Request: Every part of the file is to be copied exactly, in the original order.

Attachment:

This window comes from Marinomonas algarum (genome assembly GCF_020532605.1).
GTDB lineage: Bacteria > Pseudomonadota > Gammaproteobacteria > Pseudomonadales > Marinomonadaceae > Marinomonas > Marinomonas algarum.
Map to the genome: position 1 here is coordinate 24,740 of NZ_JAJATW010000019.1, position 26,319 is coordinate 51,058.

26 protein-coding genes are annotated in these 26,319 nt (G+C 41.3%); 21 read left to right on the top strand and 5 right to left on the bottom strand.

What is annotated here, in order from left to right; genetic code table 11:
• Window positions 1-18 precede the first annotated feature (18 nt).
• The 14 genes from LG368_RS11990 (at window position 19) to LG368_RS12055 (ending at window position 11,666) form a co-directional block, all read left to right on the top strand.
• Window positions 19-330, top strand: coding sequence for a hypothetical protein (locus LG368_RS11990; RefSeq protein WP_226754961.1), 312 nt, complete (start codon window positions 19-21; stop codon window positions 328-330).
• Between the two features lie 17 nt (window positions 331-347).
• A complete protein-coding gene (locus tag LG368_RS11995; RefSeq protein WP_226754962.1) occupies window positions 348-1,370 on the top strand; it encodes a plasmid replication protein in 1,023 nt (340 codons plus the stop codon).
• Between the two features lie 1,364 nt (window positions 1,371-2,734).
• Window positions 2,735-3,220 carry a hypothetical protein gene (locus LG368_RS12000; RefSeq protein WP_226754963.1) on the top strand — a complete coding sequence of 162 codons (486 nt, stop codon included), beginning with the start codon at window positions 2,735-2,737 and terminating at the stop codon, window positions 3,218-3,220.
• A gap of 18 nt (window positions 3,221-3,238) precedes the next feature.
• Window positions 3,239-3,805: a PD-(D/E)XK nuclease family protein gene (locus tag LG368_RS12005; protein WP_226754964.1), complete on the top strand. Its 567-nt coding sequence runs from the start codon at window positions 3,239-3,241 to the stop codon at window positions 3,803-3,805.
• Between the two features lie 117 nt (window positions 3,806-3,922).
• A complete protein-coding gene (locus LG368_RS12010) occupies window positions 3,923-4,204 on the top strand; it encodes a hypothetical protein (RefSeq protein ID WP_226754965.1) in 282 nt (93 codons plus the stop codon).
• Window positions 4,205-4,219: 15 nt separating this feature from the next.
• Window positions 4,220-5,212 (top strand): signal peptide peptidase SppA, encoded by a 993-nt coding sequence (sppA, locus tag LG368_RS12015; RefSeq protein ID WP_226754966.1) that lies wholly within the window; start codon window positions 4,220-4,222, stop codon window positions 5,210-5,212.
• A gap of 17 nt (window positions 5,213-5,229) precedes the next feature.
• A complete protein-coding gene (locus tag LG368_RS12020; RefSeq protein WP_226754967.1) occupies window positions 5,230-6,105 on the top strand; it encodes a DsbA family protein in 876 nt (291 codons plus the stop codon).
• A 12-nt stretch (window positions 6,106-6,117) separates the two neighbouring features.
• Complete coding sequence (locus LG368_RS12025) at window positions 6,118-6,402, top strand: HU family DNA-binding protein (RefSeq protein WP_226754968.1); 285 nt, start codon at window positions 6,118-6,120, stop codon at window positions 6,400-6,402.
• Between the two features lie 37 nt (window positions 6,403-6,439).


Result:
This window comes from Marinomonas algarum (genome assembly GCF_020532605.1).
GTDB lineage: Bacteria > Pseudomonadota > Gammaproteobacteria > Pseudomonadales > Marinomonadaceae > Marinomonas > Marinomonas algarum.
Map to the genome: position 1 here is coordinate 24,740 of NZ_JAJATW010000019.1, position 26,319 is coordinate 51,058.

26 protein-coding genes are annotated in these 26,319 nt (G+C 41.3%); 21 read left to right on the top strand and 5 right to left on the bottom strand.

What is annotated here, in order from left to right; genetic code table 11:
• Window positions 1-18 precede the first annotated feature (18 nt).
• The 14 genes from LG368_RS11990 (at window position 19) to LG368_RS12055 (ending at window position 11,666) form a co-directional block, all read left to right on the top strand.
• Window positions 19-330, top strand: coding sequence for a hypothetical protein (locus LG368_RS11990; RefSeq protein WP_226754961.1), 312 nt, complete (start codon window positions 19-21; stop codon window positions 328-330).
• Between the two features lie 17 nt (window positions 331-347).
• A complete protein-coding gene (locus tag LG368_RS11995; RefSeq protein WP_226754962.1) occupies window positions 348-1,370 on the top strand; it encodes a plasmid replication protein in 1,023 nt (340 codons plus the stop codon).
• Between the two features lie 1,364 nt (window positions 1,371-2,734).
• Window positions 2,735-3,220 carry a hypothetical protein gene (locus LG368_RS12000; RefSeq protein WP_226754963.1) on the top strand — a complete coding sequence of 162 codons (486 nt, stop codon included), beginning with the start codon at window positions 2,735-2,737 and terminating at the stop codon, window positions 3,218-3,220.
• A gap of 18 nt (window positions 3,221-3,238) precedes the next feature.
• Window positions 3,239-3,805: a PD-(D/E)XK nuclease family protein gene (locus tag LG368_RS12005; protein WP_226754964.1), complete on the top strand. Its 567-nt coding sequence runs from the start codon at window positions 3,239-3,241 to the stop codon at window positions 3,803-3,805.
• Between the two features lie 117 nt (window positions 3,806-3,922).
• A complete protein-coding gene (locus LG368_RS12010) occupies window positions 3,923-4,204 on the top strand; it encodes a hypothetical protein (RefSeq protein ID WP_226754965.1) in 282 nt (93 codons plus the stop codon).
• Window positions 4,205-4,219: 15 nt separating this feature from the next.
• Window positions 4,220-5,212 (top strand): signal peptide peptidase SppA, encoded by a 993-nt coding sequence (sppA, locus tag LG368_RS12015; RefSeq protein ID WP_226754966.1) that lies wholly within the window; start codon window positions 4,220-4,222, stop codon window positions 5,210-5,212.
• A gap of 17 nt (window positions 5,213-5,229) precedes the next feature.
• A complete protein-coding gene (locus tag LG368_RS12020; RefSeq protein WP_226754967.1) occupies window positions 5,230-6,105 on the top strand; it encodes a DsbA family protein in 876 nt (291 codons plus the stop codon).
• A 12-nt stretch (window positions 6,106-6,117) separates the two neighbouring features.
• Complete coding sequence (locus LG368_RS12025) at window positions 6,118-6,402, top strand: HU family DNA-binding protein (RefSeq protein WP_226754968.1); 285 nt, start codon at window positions 6,118-6,120, stop codon at window positions 6,400-6,402.
• Between the two features lie 37 nt (window positions 6,403-6,439).